Don’t get me wrong, there would still be some development to do and it wouldn’t work till a bit of data had built up, but you don’t have to be Google or Yahoo to benefit from this technique.


An interesting side effect of this approach is that the longer the customer keeps visiting the bigger investment you have in keeping her, because you know exactly how to twist her arm. Her customer lifetime value is infinitely greater even at a discount. Perhaps eventually, these relations will be reflected in the price each individual customer is asked to pay.  There’s a thought to conjure with.

What if John turns up at your Branch in Oxford street with his decision made and ready to order? What if he orders online but wants to collect from your store in Paris next week?  What if there’s an issue after delivery and he wants to get help form your store in Las Vegas while on his travels?

What if the cart tells him “sorry, we’re out of stock” and then he walks to the shops and sees one in your local store?

I know just how difficult these problems can be and how expensive it is to overcome them. It requires not just a technology rebirth, but a culture change like no other.

Lernaean Hydra, your time is up.

Simple, but powerful tools to truly build a relationship with the customer, some obvious gaping opportunities to cut costs and some basic principals of architecture that even the bin man could understand in one lesson and yet are ignored by 99 percent of technical architects. If you are serious about competing in business, read this.


Lernaean Hydra (slain by Hercules ) was an ancient serpent-like beast, with reptilian traits (as its name evinces), that possessed many heads — the poets mention more heads than the vase-painters could paint, and for each head cut off it grew two more
Next time you are trying to stay awake through the IVR while being invited to search their website instead of calling the machine, or chatting to a script via “live” text, think of Lernaean Hydra.

Ever ordered something online from Acme Gadgets PLC and then tried taking it into their Acme store just down the road because it didn’t work or you needed help? Oh no you don’t, this is the wrong head, you need to call the IVR and report it to yet another head, then wait till yet another head sends out the courier to take it away and . . . familiar? I bet most readers could immediately think of several of their current suppliers who behave just like that. Could this be your business?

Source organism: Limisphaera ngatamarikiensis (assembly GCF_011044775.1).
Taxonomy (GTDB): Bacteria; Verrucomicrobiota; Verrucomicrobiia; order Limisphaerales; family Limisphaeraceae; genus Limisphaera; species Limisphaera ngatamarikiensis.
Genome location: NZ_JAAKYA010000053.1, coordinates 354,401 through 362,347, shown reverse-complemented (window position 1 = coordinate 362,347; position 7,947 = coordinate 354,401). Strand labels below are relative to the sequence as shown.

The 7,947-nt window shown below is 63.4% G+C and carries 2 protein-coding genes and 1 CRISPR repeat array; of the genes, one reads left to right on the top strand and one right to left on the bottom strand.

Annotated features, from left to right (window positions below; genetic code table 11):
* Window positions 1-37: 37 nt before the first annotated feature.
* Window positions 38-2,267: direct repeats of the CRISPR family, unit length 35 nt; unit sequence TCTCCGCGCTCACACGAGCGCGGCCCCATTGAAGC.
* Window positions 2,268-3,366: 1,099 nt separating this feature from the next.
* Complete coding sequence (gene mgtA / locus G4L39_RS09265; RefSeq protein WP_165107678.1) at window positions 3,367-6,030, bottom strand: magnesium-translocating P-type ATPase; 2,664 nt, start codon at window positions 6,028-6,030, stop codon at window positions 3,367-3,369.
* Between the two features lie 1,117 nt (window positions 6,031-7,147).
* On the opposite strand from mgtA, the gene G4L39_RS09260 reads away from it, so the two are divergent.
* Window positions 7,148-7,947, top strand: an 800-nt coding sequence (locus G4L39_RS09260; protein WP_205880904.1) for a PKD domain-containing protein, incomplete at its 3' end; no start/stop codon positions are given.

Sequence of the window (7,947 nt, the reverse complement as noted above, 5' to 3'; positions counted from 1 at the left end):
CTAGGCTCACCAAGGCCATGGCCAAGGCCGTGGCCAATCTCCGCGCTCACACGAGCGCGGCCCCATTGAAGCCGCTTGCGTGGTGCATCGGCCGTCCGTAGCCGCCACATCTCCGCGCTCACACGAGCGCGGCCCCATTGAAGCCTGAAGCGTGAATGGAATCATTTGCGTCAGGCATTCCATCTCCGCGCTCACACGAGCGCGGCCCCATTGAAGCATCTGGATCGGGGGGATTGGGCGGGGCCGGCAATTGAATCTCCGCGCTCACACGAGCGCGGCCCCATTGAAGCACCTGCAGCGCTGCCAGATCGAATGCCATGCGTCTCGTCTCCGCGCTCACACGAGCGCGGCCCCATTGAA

I recently completed some work for a well known utility and when their customer moved house she first received a “Sorry you are leaving us …” message, she then naturally panicked and spent an hour or two with the IVR to eventually speak to someone who passed her eventually to someone else to be told that all is well and she will have a supply at her new house after all. Maybe!. Experience suggests otherwise. Another week and she received the “Welcome as a new customer” letter. You may find this hard to believe, but during all this time, a Programme was running internally to reduce the size of the call centre by preventing people from calling it (Logical). The most successful trick was hiding the phone number up to 9 clicks deep.
Since then I encountered the same experience when I myself changed mobile packages with the same mobile network. It’s very easy as a business to drift into this situation, mainly because you can get away with it, i.e. the competition are just as bad. It doesn’t help that the systems you have available to run your business don’t talk to each other well and few architects have the knowledge, or the will to fix this problem even if somebody somewhere were to express the desire.

Now set that aside for a minute. Actions are pretty bad when they become mixed-up and after all everyone gets it wrong at times, but what about when actions are designed to be obtuse. Imagine a company that has set aside many millions of pounds for an advertising and marketing campaign whose goal is to “ convince the customer the we are their best friend and totally committed to giving them a great service”. Now imagine if the self same CEO told you he is “investing” in another programme to allow no more one-to-one contact with customers apart from the bereavement team. This would mean that instead of a wait between 35 and 85 minutes for any kind of assistance there would be no assistance for the majority of queries and issues other than searching an FAQ. Would that situation leave you with one or two questions?